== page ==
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I removed 777 files which were in Git's branch newFeature by

rm !(example)

I would like to commit. Git ask me to manually remove each of the removed files by

git rm file

It would take a lot of time to write the above command for all 777 files which names are not similar.

How can I remove these 777 files in my Git branch newFeature? I want to keep them as a backup for later use, but now, I want to be without them.

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up vote 19 down vote accepted
git add -u

It will "git delete" all files you removed.

From Git add:


Update only files that git already knows about, staging modified content for commit and marking deleted files for removal.
This is similar to what "git commit -a" does in preparation for making a commit, except that the update is limited to paths specified on the command line.
If no paths are specified, all tracked files in the current directory and its subdirectories are updated.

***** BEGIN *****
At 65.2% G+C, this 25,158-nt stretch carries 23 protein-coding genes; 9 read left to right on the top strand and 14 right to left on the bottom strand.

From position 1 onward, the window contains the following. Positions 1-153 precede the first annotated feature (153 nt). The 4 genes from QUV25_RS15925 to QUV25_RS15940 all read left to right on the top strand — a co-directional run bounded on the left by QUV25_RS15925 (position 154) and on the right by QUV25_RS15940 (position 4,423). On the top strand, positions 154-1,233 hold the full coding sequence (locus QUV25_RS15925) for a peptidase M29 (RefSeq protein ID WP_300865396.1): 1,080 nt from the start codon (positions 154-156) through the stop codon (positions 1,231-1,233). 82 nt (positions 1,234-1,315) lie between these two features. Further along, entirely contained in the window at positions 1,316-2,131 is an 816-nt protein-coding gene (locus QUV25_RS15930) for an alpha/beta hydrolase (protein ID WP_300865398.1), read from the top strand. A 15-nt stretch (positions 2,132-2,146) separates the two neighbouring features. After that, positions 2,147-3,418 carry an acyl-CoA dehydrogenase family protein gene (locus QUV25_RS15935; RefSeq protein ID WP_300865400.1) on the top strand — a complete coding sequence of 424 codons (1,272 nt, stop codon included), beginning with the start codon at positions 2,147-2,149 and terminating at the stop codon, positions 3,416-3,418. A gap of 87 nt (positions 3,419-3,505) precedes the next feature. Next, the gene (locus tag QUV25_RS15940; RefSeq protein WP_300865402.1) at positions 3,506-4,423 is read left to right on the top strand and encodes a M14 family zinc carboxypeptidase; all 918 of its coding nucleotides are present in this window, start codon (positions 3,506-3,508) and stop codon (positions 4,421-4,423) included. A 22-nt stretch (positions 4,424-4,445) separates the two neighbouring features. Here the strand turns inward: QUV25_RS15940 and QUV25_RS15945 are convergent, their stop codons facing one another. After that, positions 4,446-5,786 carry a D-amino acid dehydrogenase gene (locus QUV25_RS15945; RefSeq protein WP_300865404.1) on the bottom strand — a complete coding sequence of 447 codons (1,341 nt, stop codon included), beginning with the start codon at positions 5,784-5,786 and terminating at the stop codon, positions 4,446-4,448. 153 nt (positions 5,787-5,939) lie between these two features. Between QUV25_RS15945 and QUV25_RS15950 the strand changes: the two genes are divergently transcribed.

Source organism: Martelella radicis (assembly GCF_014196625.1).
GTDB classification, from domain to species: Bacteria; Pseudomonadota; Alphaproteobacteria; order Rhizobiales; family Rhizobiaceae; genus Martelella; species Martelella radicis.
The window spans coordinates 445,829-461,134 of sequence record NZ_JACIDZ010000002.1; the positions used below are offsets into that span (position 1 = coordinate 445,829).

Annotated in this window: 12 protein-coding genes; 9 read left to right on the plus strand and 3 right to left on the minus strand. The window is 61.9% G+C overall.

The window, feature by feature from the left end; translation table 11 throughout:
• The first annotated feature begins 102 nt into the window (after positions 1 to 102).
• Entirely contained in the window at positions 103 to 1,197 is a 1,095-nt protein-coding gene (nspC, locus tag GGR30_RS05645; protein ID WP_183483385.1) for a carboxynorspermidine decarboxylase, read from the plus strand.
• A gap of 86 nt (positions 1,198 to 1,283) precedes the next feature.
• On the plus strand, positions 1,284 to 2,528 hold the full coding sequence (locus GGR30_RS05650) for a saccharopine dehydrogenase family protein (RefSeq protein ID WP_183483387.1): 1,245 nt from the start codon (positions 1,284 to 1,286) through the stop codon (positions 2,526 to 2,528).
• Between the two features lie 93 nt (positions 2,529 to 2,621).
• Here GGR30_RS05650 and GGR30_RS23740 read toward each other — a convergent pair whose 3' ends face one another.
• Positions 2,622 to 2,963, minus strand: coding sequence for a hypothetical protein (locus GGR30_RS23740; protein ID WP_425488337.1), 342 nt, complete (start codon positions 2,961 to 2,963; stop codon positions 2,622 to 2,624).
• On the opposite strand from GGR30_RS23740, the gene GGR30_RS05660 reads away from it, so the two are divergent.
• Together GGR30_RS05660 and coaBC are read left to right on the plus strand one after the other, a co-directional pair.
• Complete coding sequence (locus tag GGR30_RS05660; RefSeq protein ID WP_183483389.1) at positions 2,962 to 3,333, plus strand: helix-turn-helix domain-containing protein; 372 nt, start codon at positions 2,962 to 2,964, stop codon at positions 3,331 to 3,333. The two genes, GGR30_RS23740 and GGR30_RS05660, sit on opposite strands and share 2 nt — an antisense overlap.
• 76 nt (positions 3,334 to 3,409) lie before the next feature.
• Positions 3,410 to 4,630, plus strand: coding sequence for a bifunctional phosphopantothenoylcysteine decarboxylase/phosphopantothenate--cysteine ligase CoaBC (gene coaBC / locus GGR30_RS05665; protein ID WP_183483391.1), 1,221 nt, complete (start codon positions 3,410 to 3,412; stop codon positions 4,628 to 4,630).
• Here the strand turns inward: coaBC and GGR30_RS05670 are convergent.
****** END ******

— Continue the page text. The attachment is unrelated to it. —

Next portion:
The "plumbing way" was indeed some kind of script one-line

for i in ` git st | grep deleted | awk ‘{print $3}’ ` ; do git rm $i; done

or for Windows box with GnuWin32

git st | grep deleted | gawk "{print \"git rm \"$3}" | cmd

But git add -u is the main porcelain way to do it.

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This is slick. I know it's bad practice to be mass deleting or adding git files but when you move directories around this command is vital. Vital. – davidahines May 12 '11 at 15:24
but still very useful if you know what you are doing, for example git -u app/assets/images, for a mass update deletes images in a rails project – Alexis Jun 24 '14 at 13:35

I like... git status | grep deleted | cut -f2 -d: | xargs git rm

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